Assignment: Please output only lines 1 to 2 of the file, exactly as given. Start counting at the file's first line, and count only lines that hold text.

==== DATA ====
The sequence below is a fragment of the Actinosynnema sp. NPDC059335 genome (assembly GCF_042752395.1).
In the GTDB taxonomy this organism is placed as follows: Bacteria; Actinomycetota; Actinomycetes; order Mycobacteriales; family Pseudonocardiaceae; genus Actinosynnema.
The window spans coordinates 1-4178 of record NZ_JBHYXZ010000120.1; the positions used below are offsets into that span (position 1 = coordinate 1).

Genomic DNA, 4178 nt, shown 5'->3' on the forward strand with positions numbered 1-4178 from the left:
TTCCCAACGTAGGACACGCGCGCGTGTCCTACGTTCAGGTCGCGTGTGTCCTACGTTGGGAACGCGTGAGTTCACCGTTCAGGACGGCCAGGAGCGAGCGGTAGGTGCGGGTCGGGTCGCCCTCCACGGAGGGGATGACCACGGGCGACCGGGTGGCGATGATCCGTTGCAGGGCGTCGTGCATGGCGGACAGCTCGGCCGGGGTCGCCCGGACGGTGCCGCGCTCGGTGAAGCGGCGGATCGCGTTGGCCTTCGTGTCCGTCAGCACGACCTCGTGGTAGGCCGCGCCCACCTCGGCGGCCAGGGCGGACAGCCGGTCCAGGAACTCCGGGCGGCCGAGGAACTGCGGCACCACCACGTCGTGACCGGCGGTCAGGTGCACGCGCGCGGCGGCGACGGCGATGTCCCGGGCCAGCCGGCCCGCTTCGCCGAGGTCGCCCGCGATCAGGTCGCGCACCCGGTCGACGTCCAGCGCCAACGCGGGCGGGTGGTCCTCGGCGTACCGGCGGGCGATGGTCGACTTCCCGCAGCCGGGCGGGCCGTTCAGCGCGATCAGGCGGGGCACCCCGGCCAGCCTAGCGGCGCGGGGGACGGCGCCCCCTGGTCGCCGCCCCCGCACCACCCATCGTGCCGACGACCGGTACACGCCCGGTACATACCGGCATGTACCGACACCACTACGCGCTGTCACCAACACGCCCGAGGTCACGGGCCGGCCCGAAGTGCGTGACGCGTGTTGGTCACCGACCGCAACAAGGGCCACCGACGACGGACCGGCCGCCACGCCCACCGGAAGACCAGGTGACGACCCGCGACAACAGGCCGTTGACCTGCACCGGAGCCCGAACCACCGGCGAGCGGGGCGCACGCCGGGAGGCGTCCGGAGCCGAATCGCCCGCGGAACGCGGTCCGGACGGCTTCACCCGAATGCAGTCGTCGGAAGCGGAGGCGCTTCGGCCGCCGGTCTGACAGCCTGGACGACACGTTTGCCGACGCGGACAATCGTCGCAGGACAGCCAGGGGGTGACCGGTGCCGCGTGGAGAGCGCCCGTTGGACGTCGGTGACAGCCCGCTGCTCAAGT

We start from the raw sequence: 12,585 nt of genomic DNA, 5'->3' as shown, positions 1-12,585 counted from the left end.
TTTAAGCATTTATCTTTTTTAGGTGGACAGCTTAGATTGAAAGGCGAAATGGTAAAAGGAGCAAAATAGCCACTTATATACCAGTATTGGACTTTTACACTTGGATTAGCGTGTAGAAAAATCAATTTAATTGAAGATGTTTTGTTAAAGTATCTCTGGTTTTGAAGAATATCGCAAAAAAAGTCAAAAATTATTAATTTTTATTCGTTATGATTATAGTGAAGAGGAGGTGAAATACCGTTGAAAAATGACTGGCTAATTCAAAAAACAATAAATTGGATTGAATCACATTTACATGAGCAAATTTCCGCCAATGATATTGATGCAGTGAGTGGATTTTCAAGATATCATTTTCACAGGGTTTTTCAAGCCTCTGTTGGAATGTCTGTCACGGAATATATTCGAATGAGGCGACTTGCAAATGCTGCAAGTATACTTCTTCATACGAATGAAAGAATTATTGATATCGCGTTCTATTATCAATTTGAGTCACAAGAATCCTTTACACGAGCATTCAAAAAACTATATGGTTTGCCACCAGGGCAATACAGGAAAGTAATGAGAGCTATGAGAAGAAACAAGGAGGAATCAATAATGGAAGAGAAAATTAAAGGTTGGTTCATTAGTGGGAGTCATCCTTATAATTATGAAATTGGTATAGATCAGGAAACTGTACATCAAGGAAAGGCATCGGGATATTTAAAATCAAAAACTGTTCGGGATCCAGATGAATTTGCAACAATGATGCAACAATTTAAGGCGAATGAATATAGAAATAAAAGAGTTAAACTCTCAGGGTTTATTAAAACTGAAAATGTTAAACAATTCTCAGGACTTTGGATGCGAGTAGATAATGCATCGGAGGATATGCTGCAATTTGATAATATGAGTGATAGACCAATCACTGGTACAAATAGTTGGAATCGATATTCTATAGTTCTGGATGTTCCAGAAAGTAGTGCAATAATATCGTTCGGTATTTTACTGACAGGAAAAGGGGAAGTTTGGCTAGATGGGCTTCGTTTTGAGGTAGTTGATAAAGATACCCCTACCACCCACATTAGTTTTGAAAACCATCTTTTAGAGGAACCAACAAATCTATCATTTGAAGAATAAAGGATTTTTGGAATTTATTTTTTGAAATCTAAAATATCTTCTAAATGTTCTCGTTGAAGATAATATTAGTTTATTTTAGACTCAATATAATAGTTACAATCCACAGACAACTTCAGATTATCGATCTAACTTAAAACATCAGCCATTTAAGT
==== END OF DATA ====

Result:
The sequence below is a fragment of the Actinosynnema sp. NPDC059335 genome (assembly GCF_042752395.1).
In the GTDB taxonomy this organism is placed as follows: Bacteria; Actinomycetota; Actinomycetes; order Mycobacteriales; family Pseudonocardiaceae; genus Actinosynnema.